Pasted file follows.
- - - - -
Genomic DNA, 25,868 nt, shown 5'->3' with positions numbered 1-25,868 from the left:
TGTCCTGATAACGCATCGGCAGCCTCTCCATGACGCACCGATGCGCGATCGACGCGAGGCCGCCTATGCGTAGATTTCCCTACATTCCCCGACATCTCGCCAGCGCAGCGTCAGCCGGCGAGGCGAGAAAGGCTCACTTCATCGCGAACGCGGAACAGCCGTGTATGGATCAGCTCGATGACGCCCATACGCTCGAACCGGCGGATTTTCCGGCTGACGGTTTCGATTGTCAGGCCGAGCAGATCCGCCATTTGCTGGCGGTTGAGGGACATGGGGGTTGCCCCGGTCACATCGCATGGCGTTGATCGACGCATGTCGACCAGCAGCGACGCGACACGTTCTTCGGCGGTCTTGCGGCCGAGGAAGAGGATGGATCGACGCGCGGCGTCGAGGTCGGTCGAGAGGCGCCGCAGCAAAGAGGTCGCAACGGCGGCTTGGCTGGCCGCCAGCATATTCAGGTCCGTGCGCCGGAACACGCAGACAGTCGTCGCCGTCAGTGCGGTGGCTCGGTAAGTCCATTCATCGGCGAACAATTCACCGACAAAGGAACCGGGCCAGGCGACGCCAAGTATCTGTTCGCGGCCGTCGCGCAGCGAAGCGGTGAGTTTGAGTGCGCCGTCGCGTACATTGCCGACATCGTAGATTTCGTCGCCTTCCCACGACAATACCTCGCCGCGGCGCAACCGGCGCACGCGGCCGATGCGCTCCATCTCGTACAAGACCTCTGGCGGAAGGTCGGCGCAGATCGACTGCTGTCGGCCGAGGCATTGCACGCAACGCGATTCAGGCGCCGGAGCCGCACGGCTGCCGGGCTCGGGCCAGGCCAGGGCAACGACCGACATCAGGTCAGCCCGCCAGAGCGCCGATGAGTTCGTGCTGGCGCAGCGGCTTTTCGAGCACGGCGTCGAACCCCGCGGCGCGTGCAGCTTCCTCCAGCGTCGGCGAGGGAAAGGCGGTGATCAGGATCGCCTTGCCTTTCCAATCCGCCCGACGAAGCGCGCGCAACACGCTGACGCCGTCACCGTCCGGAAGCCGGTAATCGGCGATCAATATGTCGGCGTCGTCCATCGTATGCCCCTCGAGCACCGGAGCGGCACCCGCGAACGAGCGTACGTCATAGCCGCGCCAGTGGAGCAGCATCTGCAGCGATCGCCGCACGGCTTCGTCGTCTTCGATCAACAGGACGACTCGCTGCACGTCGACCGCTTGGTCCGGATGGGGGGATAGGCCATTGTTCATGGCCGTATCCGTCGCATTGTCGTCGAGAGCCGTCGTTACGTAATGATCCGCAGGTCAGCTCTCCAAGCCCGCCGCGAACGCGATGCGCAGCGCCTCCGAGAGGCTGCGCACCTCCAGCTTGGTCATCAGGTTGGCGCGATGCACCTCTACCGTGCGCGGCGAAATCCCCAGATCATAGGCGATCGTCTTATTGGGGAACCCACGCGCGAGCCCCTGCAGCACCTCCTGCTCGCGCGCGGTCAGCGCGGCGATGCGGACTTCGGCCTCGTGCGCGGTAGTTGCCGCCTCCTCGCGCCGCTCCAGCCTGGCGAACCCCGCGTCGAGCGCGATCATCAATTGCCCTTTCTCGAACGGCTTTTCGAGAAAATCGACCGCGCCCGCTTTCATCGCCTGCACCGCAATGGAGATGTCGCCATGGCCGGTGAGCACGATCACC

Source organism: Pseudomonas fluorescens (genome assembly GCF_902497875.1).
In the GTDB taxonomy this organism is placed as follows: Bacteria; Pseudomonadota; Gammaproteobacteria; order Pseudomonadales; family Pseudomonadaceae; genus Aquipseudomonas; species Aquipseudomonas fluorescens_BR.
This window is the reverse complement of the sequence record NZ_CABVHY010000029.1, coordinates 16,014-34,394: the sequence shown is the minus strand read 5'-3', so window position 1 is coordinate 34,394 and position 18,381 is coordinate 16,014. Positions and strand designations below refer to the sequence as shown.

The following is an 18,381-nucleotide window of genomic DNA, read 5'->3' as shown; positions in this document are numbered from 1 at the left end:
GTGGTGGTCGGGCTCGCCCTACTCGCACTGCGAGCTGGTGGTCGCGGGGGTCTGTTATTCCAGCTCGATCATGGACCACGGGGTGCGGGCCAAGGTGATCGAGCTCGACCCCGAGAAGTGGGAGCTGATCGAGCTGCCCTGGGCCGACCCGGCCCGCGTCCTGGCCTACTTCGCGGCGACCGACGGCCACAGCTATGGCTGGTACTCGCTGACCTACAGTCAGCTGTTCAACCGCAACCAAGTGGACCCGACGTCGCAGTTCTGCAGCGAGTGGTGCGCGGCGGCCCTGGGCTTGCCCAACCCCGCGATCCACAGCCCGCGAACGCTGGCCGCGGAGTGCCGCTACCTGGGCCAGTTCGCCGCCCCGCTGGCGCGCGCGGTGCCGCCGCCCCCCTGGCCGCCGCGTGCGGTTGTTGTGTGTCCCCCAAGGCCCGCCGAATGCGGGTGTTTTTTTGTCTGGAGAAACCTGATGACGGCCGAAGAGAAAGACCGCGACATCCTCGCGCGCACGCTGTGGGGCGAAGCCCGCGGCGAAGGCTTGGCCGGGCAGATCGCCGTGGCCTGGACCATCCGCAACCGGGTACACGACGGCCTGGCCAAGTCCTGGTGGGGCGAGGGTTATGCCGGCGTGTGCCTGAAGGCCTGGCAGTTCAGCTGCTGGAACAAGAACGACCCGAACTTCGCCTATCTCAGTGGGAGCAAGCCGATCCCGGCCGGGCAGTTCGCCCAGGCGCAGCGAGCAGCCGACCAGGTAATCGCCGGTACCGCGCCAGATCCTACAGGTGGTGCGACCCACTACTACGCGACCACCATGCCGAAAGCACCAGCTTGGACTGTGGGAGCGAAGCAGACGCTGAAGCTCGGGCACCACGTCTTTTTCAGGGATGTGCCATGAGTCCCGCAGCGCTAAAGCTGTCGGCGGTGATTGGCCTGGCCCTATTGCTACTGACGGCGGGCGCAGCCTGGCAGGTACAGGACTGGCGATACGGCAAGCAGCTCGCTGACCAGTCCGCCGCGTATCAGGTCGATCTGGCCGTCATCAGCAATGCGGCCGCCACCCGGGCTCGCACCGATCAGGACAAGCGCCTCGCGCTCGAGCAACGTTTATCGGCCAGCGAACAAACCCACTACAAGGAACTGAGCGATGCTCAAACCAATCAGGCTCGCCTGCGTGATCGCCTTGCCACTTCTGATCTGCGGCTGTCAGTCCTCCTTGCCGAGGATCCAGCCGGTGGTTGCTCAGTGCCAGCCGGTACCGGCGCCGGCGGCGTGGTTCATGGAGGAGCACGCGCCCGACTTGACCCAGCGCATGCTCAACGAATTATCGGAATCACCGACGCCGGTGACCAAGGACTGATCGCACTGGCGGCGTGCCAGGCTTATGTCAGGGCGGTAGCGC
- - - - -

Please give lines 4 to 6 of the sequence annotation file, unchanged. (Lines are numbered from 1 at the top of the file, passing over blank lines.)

In the GTDB taxonomy this organism is placed as follows: Bacteria; Pseudomonadota; Gammaproteobacteria; order Pseudomonadales; family Pseudomonadaceae; genus Aquipseudomonas; species Aquipseudomonas fluorescens_BR.
This window is the reverse complement of the sequence record NZ_CABVHY010000029.1, coordinates 16,014-34,394: the sequence shown is the minus strand read 5'-3', so window position 1 is coordinate 34,394 and position 18,381 is coordinate 16,014. Positions and strand designations below refer to the sequence as shown.

The following is an 18,381-nucleotide window of genomic DNA, read 5'->3' as shown; positions in this document are numbered from 1 at the left end: